A group of citizens concerned with the development of a GreenHunter water treatment plant in Wheeling shared their thoughts with the Wheeling-Ohio County Board of Health on Tuesday.
Individuals expressed their concern regarding the environmental, community and health impacts of drilling and fracking. They included Patricia Jacobson of FaCT-OV/Wheeling Water Warriors, who introduced the group's goals and offered the board binders of relevant information. Ben Stout, a professor at Wheeling Jesuit University, then spoke of the dangers of frackwater disposal.
Stout referenced his own study, titled "Wheeling, West Virginia Experience With Frackwater: What 'Brinewater' and 'Residual Waste' Trucks Are Really Carrying," to describe how such water can contain hazardous waste and toxic substances. Stout emphasized that Wheeling water quality should be a primary concern. He proposed that local ordinances are part of the solution to preserve the community from dangerous fracking impacts.
Photo by Rebecca Olsavsky
The Wheeling-Ohio County Board of Health listened to comments Tuesday.
In conjunction with Stout's presentation, Jill Kriesky, the associate director of the Southwest Pennsylvania Environmental Health Project, said that her office "has the same concerns." Kriesky focused on the importance of studying air and water impacts as affected by shale gas drilling. She also noted the emotional, or "stress," impacts that such community changes can create.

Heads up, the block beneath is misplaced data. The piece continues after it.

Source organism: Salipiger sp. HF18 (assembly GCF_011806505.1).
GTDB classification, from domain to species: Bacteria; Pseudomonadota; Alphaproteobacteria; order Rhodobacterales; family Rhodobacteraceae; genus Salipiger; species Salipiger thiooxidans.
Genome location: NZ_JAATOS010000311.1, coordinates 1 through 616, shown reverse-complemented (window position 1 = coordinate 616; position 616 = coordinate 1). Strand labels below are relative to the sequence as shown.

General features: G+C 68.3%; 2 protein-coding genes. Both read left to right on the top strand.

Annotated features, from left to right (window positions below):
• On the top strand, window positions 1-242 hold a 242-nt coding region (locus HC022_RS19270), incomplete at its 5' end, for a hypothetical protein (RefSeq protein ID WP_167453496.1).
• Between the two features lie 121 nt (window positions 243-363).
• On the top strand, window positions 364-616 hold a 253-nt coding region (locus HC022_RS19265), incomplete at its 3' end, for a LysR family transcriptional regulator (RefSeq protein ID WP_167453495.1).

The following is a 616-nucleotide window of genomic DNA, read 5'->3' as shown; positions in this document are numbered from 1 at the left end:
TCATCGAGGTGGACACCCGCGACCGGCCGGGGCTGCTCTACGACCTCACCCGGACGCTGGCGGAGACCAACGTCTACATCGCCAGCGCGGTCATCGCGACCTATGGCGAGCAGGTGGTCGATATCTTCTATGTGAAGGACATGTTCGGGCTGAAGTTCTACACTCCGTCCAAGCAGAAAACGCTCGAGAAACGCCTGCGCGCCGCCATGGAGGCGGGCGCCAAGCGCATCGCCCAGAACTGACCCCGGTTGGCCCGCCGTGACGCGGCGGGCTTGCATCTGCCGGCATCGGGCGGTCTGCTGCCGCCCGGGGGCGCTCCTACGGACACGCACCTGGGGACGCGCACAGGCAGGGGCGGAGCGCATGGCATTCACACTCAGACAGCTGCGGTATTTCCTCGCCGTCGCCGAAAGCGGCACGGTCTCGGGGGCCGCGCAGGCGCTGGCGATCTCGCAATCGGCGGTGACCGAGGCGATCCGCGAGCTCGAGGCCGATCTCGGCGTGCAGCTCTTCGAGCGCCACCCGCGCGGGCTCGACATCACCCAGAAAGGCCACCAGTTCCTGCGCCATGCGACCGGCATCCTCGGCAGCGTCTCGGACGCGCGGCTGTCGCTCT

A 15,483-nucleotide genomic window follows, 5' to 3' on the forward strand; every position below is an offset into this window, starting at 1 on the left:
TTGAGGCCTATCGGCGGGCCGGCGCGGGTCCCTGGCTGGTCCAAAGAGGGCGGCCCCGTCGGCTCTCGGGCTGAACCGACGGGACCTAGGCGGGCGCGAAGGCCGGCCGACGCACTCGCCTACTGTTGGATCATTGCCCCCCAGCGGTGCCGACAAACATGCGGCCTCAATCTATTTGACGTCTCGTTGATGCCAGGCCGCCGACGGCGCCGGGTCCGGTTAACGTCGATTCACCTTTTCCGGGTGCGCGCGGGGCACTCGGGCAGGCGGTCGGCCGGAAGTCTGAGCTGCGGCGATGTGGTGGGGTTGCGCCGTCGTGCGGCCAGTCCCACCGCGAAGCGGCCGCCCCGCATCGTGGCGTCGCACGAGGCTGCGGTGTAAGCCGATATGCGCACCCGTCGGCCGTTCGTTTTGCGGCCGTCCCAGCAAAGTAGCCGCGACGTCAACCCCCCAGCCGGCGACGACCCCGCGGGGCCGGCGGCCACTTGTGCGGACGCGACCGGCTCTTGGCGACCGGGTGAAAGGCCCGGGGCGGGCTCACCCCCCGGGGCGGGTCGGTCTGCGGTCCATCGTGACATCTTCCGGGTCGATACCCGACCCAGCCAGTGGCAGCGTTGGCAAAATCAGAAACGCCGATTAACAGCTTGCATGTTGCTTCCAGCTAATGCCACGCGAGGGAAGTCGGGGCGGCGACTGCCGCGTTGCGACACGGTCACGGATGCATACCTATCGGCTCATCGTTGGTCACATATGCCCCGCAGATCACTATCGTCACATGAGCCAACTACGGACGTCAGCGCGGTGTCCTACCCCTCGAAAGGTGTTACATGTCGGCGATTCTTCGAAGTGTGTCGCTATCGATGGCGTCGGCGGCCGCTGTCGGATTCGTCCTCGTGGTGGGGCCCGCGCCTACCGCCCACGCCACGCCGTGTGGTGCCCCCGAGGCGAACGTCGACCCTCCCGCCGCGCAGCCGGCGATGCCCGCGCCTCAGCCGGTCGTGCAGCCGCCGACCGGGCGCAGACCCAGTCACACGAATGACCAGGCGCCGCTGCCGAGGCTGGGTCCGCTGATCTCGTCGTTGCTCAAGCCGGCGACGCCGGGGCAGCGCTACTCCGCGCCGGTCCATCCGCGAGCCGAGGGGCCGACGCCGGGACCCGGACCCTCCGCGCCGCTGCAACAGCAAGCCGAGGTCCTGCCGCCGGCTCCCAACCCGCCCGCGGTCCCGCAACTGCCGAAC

Robin Mahonen of the Wheeling Water Warriors recognized the issue involving storage of frackwater in the community. Mahonen said that barging as a solution will not work due to the number of barging accidents within the last two years.
Mark Eddy, an Ohio County resident, also contributed to the message by describing how fracking has impacted him personally.
"Fracking should be banned," Eddy claimed. "It is a really bad idea."
After noting that he shares concerns for the potential damages of fracking, board chairman, Dr. John Holloway, responded to the group's comments by noting that the issue is complicated and the board's resources are limited.
"We can't make an emotional response,"Holloway explained. "We must hear from the other side."
Holloway also encouraged the group to continue their efforts.
"Don't lose your passion," he said. "Don't give up the fight."